Researchers from the Royal Free Hospital in London think
that drugs might stop the virus getting established, even
if a non-infected person is exposed. However, there are some fears
it might discourage the use of condoms or cause long-term
side-effects. They are calling for studies to test their theory.
Pregnant women with HIV are often given a short course of anti-HIV
drugs before the birth of the baby to minimise the chance
of the virus being passed from mother to child. However, the idea
of giving similar drugs to adults, even in low doses, has never
been fully investigated.
The only strategies offered to HIV-positive men or women
are abstinence or the use of barrier contraceptives
such as condoms. These are not 100% effective, even when used correctly,
and the possibility of condom failure, as well as the temptation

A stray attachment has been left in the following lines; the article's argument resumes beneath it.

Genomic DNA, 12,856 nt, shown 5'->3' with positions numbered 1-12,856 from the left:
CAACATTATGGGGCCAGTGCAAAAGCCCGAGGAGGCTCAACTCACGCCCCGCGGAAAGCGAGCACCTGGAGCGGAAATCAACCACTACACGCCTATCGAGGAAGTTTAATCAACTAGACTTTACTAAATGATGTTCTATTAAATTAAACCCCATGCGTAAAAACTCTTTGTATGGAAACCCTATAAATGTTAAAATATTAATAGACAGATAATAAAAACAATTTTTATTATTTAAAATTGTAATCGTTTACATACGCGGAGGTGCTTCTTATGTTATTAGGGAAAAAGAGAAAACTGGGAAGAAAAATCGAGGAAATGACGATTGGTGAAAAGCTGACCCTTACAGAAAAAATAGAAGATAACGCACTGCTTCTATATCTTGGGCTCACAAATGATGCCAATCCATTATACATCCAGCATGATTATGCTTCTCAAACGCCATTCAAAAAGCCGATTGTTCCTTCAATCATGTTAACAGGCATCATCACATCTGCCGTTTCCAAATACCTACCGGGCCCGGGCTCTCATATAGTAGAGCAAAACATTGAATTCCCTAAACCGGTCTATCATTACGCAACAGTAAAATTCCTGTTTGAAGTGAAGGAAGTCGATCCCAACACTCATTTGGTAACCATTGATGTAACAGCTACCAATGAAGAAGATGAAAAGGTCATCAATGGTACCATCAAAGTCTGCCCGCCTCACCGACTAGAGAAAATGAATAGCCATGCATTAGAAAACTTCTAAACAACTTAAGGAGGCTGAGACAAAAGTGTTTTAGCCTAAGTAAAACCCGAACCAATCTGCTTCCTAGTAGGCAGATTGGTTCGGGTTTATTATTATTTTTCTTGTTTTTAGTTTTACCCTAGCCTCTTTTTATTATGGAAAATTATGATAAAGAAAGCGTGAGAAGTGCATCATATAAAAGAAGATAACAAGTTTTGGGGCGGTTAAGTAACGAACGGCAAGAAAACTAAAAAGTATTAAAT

not to use protection, can increase the chance of HIV transmission.
New HIV cases, particularly among heterosexuals, are
increasing in the UK despite continued public health campaigns,
and the extension of life offered by anti-HIV drugs means that many
more people are likely to embark on relationships with people who
do not have the virus.
Dr Mike Youle of the Royal Free Hospital told the BBC: "I
would feel that if we had agents that could treat HIV, they
would also be likely to prevent HIV and this should be evaluated.
There are animal studies that show you can prevent infection
with these drugs."
He said: "We would be targeting in the initial studies
people who had already expressed the fact that they were not using
condoms regularly with their infected partner. We would not
be putting out the message that you should not use condoms. That
would be completely irresponsible."
Will Nutland, from the Terrence Higgins Trust, a British HIV/AIDS
charity, told the BBC that the charity would be "broadly supportive"
of more research.
He said: "I'm not worried this could compromise a safe
sex message. Preventative treatment is another tool in
the range of prevention measures - some use risk reduction
He said: "We should be looking at the rights of people who
are in HIV relationships or with HIV to be thinking about whether
this gives them the opportunity to be having condomless sex that
many others enjoy."